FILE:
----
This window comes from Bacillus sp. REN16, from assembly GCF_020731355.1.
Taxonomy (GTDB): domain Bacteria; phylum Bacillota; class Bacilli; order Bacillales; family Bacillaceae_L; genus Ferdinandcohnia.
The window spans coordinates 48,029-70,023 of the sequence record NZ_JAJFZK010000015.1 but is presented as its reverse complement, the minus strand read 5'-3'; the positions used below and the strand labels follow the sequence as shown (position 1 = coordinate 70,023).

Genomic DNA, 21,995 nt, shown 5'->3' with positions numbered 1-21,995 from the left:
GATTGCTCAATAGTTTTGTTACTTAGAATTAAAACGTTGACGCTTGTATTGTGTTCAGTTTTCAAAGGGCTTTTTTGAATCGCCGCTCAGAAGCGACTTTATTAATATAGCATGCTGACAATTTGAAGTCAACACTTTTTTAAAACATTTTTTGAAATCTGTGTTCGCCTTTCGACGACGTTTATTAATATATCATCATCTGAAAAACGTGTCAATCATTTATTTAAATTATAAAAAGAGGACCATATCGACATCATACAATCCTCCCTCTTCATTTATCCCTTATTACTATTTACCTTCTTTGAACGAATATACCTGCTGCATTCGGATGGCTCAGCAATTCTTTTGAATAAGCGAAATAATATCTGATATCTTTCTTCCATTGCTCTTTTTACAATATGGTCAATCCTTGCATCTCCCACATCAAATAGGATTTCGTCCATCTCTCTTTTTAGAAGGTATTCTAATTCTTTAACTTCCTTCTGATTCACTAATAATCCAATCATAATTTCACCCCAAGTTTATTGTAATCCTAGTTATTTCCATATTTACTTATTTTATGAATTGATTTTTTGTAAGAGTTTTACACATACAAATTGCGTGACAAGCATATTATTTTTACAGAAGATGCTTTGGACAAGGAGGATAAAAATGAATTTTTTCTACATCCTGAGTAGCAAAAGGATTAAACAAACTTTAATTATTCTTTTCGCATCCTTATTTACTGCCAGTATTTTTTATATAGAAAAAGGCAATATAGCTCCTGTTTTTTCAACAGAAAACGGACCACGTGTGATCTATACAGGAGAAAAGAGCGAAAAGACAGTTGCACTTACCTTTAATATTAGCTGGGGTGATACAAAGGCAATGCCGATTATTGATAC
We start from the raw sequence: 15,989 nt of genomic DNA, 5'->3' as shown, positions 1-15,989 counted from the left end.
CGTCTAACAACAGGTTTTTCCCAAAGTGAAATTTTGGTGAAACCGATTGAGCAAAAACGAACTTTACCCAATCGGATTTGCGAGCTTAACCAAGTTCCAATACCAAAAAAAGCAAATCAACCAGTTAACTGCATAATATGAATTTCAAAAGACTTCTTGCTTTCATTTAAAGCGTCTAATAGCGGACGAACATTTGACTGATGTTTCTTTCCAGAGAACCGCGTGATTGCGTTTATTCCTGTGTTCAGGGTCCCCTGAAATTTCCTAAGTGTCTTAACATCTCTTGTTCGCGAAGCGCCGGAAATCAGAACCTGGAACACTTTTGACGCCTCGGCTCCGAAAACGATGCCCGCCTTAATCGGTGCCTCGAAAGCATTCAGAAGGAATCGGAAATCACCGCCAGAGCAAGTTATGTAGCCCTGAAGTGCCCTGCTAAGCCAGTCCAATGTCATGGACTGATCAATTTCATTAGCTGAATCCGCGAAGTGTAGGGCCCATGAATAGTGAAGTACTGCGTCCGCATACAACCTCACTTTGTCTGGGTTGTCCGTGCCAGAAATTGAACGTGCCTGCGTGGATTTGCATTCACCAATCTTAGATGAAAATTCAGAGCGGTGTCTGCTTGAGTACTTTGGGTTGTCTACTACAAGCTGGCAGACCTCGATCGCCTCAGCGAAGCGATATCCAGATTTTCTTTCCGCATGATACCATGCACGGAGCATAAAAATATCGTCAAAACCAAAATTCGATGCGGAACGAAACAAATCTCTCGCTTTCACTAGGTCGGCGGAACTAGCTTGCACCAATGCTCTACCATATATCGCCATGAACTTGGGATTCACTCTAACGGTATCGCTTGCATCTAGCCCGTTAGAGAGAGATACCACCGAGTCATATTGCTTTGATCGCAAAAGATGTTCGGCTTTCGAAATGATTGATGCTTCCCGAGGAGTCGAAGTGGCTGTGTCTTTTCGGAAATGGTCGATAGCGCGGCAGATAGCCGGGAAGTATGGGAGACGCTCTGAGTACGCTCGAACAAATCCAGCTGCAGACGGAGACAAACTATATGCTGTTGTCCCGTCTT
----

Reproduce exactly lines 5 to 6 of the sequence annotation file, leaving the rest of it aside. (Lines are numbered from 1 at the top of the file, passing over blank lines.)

GATTGCTCAATAGTTTTGTTACTTAGAATTAAAACGTTGACGCTTGTATTGTGTTCAGTTTTCAAAGGGCTTTTTTGAATCGCCGCTCAGAAGCGACTTTATTAATATAGCATGCTGACAATTTGAAGTCAACACTTTTTTAAAACATTTTTTGAAATCTGTGTTCGCCTTTCGACGACGTTTATTAATATATCATCATCTGAAAAACGTGTCAATCATTTATTTAAATTATAAAAAGAGGACCATATCGACATCATACAATCCTCCCTCTTCATTTATCCCTTATTACTATTTACCTTCTTTGAACGAATATACCTGCTGCATTCGGATGGCTCAGCAATTCTTTTGAATAAGCGAAATAATATCTGATATCTTTCTTCCATTGCTCTTTTTACAATATGGTCAATCCTTGCATCTCCCACATCAAATAGGATTTCGTCCATCTCTCTTTTTAGAAGGTATTCTAATTCTTTAACTTCCTTCTGATTCACTAATAATCCAATCATAATTTCACCCCAAGTTTATTGTAATCCTAGTTATTTCCATATTTACTTATTTTATGAATTGATTTTTTGTAAGAGTTTTACACATACAAATTGCGTGACAAGCATATTATTTTTACAGAAGATGCTTTGGACAAGGAGGATAAAAATGAATTTTTTCTACATCCTGAGTAGCAAAAGGATTAAACAAACTTTAATTATTCTTTTCGCATCCTTATTTACTGCCAGTATTTTTTATATAGAAAAAGGCAATATAGCTCCTGTTTTTTCAACAGAAAACGGACCACGTGTGATCTATACAGGAGAAAAGAGCGAAAAGACAGTTGCACTTACCTTTAATATTAGCTGGGGTGATACAAAGGCAATGCCGATTATTGATAC
We start from the raw sequence: 15,989 nt of genomic DNA, 5'->3' as shown, positions 1-15,989 counted from the left end.